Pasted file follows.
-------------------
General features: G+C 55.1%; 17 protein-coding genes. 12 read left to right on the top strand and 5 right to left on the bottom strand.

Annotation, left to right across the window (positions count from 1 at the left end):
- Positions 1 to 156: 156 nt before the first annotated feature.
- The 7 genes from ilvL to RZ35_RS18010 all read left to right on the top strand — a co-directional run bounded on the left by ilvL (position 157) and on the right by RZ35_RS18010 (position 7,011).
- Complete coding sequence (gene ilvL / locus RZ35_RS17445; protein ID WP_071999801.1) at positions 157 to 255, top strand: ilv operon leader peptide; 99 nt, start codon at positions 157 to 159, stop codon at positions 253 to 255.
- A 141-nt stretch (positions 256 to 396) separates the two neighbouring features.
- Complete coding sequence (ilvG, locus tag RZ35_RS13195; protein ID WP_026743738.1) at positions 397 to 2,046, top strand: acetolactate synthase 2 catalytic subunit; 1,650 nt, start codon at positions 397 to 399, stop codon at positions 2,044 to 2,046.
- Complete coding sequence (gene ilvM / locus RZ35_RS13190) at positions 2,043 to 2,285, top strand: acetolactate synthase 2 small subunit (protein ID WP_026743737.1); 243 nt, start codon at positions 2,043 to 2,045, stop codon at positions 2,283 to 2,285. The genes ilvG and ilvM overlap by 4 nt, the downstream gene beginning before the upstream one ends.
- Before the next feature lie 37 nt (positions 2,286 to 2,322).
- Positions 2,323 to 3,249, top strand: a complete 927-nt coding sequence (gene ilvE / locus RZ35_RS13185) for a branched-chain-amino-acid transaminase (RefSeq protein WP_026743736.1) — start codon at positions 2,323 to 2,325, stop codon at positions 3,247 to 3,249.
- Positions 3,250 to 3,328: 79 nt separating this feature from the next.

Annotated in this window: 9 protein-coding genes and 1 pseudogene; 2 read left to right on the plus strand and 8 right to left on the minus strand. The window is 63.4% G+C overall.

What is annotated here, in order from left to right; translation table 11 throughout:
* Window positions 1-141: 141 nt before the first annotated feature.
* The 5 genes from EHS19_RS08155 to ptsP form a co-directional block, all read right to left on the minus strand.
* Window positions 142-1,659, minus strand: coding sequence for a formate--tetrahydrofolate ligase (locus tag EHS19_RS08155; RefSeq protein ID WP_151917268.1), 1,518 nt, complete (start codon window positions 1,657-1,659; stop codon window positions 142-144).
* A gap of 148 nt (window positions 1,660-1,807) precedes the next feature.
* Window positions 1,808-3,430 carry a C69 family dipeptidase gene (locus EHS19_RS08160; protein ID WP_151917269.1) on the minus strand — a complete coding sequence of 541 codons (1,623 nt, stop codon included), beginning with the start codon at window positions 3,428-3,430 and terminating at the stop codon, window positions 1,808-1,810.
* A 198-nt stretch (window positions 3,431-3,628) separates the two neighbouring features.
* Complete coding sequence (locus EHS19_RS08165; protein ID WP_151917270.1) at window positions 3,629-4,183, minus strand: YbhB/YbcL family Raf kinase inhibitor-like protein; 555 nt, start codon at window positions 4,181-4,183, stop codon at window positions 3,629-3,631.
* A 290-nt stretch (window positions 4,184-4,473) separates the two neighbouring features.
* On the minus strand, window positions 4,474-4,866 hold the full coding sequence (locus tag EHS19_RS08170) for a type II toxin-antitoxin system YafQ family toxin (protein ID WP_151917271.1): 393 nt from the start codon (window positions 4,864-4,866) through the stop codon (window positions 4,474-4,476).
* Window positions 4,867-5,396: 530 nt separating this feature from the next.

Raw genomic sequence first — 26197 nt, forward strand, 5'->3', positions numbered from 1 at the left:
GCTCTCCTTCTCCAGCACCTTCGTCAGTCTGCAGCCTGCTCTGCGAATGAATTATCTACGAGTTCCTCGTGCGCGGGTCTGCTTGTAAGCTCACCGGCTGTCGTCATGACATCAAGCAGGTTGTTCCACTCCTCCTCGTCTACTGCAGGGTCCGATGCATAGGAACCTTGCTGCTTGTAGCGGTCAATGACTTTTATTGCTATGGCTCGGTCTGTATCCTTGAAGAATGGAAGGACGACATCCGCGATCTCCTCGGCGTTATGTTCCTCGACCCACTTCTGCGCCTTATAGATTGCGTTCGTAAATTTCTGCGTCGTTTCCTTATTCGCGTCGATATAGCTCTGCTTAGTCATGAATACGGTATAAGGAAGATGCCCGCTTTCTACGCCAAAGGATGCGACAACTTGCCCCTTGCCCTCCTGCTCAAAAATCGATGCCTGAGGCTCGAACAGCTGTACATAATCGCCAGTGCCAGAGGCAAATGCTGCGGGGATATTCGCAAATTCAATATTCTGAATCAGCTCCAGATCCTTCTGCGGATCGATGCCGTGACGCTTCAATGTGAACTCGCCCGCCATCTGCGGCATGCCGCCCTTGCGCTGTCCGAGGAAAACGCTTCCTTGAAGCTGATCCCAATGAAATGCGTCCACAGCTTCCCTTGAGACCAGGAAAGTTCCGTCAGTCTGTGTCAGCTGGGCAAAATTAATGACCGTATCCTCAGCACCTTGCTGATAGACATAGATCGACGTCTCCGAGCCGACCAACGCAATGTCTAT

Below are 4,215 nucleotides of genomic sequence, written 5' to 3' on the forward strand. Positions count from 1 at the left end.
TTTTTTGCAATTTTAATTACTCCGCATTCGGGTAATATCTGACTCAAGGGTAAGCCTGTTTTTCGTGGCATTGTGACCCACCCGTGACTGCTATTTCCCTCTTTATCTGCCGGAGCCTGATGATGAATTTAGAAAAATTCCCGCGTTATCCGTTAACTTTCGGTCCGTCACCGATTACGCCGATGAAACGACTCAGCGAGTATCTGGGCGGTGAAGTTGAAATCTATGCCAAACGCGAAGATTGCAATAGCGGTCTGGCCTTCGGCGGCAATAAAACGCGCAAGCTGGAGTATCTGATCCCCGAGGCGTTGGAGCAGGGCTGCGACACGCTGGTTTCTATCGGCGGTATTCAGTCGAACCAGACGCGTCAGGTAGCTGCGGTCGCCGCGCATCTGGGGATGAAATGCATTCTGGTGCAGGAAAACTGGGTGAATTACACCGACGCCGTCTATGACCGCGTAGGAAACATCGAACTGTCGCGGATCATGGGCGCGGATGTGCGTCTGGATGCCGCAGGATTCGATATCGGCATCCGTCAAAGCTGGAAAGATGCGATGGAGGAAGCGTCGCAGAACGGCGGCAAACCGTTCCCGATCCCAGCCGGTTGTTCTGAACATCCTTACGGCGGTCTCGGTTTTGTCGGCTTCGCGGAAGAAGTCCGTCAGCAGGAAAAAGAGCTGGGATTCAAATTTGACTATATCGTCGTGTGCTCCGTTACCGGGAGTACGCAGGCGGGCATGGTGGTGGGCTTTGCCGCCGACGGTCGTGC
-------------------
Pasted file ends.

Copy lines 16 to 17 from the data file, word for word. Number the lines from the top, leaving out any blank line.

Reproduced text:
* Window positions 142-1,659, minus strand: coding sequence for a formate--tetrahydrofolate ligase (locus tag EHS19_RS08155; RefSeq protein ID WP_151917268.1), 1,518 nt, complete (start codon window positions 1,657-1,659; stop codon window positions 142-144).
* A gap of 148 nt (window positions 1,660-1,807) precedes the next feature.